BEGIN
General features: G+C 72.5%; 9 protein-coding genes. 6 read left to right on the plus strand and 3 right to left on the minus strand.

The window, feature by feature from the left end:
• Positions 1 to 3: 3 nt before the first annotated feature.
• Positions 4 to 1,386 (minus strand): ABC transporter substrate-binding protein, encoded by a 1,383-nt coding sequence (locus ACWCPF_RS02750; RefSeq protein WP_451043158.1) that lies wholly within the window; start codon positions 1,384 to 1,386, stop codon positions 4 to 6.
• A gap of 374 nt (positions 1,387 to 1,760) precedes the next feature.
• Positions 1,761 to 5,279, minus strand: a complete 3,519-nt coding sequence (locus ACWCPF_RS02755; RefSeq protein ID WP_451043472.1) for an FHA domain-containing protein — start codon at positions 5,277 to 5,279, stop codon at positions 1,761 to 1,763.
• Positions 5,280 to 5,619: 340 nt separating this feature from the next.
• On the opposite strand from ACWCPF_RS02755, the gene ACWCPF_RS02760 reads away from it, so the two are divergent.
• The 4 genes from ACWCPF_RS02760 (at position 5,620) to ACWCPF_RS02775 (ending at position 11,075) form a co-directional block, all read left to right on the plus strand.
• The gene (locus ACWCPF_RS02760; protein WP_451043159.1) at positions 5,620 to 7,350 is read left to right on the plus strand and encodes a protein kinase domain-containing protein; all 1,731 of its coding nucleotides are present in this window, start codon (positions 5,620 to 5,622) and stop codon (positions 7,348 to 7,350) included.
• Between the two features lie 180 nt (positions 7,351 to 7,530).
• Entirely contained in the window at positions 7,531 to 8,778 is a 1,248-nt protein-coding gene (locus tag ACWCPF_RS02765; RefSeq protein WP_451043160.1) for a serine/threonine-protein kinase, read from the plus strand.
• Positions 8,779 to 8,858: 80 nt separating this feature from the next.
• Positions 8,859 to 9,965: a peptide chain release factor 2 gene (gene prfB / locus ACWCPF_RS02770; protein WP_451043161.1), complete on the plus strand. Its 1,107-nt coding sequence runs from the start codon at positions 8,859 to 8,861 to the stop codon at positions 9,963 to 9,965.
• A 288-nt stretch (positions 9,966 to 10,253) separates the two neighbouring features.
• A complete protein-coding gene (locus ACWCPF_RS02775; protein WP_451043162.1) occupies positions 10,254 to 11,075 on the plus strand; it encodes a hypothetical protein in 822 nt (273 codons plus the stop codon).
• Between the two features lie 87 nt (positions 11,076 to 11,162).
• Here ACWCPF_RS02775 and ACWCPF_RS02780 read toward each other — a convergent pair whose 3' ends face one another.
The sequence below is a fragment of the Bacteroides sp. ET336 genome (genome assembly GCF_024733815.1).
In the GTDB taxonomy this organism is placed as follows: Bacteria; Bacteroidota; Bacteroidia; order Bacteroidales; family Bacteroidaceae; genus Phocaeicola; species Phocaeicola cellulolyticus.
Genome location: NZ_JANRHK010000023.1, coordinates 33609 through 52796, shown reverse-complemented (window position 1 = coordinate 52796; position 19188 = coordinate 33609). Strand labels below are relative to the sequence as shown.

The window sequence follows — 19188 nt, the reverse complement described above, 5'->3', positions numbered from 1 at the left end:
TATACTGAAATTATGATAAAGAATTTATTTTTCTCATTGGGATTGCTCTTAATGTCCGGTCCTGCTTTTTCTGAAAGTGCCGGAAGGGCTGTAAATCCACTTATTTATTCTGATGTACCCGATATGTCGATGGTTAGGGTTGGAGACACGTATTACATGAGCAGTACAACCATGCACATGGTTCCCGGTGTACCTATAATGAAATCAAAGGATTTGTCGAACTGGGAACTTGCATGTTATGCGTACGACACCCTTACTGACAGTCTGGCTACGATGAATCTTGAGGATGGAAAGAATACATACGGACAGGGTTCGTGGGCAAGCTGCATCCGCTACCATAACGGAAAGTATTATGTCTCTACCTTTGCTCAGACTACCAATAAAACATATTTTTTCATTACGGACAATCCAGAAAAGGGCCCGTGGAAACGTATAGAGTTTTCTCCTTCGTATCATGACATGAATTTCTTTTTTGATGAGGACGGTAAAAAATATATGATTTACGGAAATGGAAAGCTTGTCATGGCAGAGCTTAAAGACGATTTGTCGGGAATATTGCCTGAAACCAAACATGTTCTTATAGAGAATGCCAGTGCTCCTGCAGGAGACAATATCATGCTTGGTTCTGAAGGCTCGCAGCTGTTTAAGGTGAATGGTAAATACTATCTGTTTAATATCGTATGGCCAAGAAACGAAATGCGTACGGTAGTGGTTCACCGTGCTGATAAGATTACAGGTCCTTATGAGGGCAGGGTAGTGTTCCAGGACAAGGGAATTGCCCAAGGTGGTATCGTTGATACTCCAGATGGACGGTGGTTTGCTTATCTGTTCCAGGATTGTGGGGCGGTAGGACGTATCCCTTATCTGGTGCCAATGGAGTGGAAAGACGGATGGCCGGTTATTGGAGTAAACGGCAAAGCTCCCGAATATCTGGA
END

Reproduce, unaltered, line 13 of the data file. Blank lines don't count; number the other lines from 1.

• Positions 8,779 to 8,858: 80 nt separating this feature from the next.